We've remarked on this before in this space, but there are some athletes whose paths seem to cross an awful lot, over an awfully long time. In the rep of the M2x today, in adjacent lanes, Jueri Jaanson, Iztok Cop and Vaclav Chalupa traded blows, with Cop's and Jaanson's crews advancing, and Chalupa's double being eliminated.
So far, we've only been able to track down one final where all three raced, the Men's Single in '95: Cop was 1st, Jaanson was 2nd and Chalupa was 3rd. In the Olympics, although all three have never been in the same final, there's been considerable overlap as well:
1992: Chalupa 2nd in the Single, Jaanson 5th, Cop 3rd in the Pair
1996: Cop 4th in the Single, Chalupa 5th, Jaanson 18th
2000: Jaanson 6th in the Single, Chalupa 12th, Cop 1st in the Double
2004: Jaanson 2nd in the Single, Chalupa 5th, Cop 2nd in the Double
Any row2k readers know of races we're missing?
Capsizing and Capitulating
A few withdrawals and boating changes today:
- UKR W2x: in the second repechage of the W2x, the UKR boat capsized and did not finish the race. As a result they will not progress to the semifinal round.
- IRL LM1x Liam Molloy withdrew from the regatta today as he was unable to row due to medical reasons.
- THA LW1x Nikree Phuttharaksa withdrew from the regatta today as he was unable to row due to medical reasons.
- In the GB M8, Tom Parker has been replaced by Tom James; Parker is unable to row due to medical reasons.
- The UKR W1x in quarterfinal 3 was relegated to last place as a result of the boat not meeting the minimum weight requirement.
Up and at 'em
There are two shifts of stakeboat kids each day; for whatever reason, the shifts split along gender lines, with one massive shift of boys, and another of girls. They're splitting up the more difficult wakeup call duties, alternating the early shift daily. Today the first batch of races was all boys, yesterday it was the girls, the day before it was the boys, etc.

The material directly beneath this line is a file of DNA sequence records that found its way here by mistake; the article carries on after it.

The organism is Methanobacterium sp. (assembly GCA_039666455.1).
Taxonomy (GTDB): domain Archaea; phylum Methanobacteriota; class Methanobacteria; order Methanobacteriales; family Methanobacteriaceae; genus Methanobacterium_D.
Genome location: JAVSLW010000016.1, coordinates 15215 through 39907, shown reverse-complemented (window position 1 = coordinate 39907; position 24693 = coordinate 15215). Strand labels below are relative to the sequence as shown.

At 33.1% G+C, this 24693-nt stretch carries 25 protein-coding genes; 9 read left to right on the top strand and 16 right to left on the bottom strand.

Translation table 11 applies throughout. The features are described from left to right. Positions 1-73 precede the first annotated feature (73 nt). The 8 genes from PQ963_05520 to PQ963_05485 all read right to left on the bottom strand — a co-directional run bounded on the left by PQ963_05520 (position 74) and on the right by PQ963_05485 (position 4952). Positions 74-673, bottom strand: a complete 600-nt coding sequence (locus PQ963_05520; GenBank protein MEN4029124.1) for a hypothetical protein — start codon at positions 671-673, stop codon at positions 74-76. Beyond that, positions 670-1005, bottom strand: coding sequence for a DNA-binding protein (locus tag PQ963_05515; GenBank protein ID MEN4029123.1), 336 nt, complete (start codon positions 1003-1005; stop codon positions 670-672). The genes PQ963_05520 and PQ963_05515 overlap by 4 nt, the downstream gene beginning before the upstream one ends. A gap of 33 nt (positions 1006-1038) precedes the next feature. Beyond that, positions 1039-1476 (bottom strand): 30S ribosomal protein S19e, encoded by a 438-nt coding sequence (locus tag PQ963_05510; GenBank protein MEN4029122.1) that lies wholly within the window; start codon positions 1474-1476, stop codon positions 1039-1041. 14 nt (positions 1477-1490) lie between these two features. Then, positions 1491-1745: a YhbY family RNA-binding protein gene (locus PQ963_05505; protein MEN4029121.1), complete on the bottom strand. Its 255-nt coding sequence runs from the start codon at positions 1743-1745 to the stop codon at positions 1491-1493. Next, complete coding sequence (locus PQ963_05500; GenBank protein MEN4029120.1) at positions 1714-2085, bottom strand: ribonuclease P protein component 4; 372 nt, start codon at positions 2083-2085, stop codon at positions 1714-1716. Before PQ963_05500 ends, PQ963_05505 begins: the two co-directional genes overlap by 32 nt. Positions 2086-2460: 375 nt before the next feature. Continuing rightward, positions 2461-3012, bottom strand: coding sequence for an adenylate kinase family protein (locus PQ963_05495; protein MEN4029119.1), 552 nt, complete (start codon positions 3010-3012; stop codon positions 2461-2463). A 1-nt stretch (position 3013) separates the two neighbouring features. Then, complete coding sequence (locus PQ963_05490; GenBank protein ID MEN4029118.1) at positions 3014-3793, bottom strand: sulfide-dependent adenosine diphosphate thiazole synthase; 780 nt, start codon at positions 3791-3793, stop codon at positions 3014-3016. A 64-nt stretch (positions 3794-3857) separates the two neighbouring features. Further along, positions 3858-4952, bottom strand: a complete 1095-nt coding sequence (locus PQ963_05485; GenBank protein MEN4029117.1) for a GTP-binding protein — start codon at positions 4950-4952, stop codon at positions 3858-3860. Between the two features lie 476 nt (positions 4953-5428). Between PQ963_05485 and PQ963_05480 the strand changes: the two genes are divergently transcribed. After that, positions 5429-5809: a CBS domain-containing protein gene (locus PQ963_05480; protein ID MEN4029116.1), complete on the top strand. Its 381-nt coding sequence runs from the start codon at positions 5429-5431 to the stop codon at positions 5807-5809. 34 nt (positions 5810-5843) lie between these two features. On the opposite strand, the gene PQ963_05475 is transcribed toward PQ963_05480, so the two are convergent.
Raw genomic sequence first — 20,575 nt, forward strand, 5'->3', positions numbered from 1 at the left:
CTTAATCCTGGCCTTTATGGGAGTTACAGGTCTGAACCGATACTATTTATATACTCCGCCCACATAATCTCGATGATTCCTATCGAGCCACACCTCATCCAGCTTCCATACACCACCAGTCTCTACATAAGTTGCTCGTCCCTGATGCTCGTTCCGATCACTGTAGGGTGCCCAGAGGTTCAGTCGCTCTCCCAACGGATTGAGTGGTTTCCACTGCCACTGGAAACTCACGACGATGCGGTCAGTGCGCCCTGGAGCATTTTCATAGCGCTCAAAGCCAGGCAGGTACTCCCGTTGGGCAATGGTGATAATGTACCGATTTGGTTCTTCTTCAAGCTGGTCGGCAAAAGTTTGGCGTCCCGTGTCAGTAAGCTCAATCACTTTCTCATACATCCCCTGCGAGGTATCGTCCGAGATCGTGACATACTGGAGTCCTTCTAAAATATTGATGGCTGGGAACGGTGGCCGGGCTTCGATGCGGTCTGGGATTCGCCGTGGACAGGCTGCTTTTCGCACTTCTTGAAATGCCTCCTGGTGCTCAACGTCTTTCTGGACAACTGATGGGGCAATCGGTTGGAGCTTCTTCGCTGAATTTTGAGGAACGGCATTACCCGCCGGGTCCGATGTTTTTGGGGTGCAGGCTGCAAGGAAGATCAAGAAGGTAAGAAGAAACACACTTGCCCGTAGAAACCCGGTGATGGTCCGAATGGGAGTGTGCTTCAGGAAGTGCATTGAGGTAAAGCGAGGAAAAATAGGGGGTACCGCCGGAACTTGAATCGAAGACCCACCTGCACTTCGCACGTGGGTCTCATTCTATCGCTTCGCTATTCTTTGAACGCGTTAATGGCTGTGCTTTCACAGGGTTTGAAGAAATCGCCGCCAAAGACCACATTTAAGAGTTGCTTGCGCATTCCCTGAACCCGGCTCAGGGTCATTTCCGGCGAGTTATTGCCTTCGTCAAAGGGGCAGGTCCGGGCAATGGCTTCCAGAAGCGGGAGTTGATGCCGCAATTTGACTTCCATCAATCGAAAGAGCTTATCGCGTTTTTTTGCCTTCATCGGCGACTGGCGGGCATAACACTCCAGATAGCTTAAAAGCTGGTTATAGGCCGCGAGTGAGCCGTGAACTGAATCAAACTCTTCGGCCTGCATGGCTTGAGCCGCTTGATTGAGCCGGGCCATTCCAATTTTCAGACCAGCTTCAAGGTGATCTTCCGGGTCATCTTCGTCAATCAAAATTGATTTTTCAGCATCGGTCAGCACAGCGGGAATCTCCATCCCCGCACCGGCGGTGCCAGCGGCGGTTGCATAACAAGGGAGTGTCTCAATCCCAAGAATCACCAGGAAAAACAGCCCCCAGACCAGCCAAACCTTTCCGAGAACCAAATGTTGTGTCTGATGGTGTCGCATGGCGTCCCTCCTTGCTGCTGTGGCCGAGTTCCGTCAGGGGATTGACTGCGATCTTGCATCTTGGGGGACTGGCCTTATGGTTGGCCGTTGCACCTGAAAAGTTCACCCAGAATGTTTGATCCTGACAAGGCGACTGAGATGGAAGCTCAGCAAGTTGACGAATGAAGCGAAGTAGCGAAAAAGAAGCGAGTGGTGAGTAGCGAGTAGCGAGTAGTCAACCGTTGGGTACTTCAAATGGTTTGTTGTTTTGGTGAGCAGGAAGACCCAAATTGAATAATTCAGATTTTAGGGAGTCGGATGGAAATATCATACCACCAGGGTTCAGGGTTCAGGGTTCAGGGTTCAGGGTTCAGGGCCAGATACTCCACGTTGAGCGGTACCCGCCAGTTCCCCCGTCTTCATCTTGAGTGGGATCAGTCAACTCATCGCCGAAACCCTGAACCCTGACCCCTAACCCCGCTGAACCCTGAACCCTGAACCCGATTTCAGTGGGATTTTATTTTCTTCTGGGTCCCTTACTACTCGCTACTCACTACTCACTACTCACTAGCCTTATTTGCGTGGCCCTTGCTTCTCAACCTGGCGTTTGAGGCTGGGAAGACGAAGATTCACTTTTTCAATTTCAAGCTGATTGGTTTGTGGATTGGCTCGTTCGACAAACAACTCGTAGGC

One of the stakeboat girls was practicing her English pronunciation by echoing starter Mike Haggerty's calls from the starting tower; with thoughtful, considered diction she quietly repeated to herself between races:
"The United States of America."
"Russia, please come to the start."
Since the very first race of the regatta, regatta officials have shifted the race lanes "to the right" for all events; so, for example, a six-boat race would row in lanes 2-7. this is partly to create a buffer from the warmup area for the lower-numbered lanes, and also to test the method in case lanes need to be shifted for reasons of fairness, as the quartering headwind from port is the wind most likely to cause problems.
The bow numbers, however, still reflect a "normal" draw - so in the same six-lane event above, the bow markers would read 1-6, but the Lane 1 crew would race in Lane 2, the Lane 2 crew in Lane 3, etc. It's not always completely straightforward; if, for yet another example, there is a four-boat quarterfinal, the crews may draw lanes 1-4, but they will be shifted as far "right" as possible, so they actually race in lanes 3-7. In this case, Lane 1 bowmarker races in Lane 4. In a 5-boat race, Lane 1 would race in Lane 3 - and so on. The frequent shuffles at the start kept everyone on their toes, at least.
The Colombia women's single sculler is the daughter of an Iranian man and a Colombian woman, and trains in another country still: she rows at Riverside Boat Club in Boston. Add to that the fact that her coach is British, and she covers a lot of international ground. She also looks much more European than northern South American; she could as easily pass for the sculler from the District of Columbia as from Colombia.
Also, as we've mentioned in past years, Philadelphian Mark Gerban is representing Palestine in the light men's single scull; he just missed a spot in the A-B semis today.
The starting area is rimmed by thickets of generic-looking shrubs, but when your photographer climbed the hill to take shots from high up the berm, he found they are actually a giant thicket of fruit-covered raspberry and blueberry bushes.
Wednesday is another day of mixed reps, quarterfinals, and lane races; it's the shortest schedule of the week, thankfully, as the weatherman is calling for "Heavy rain" and a high of 60 degrees. Brrr; we'll be out there, of course!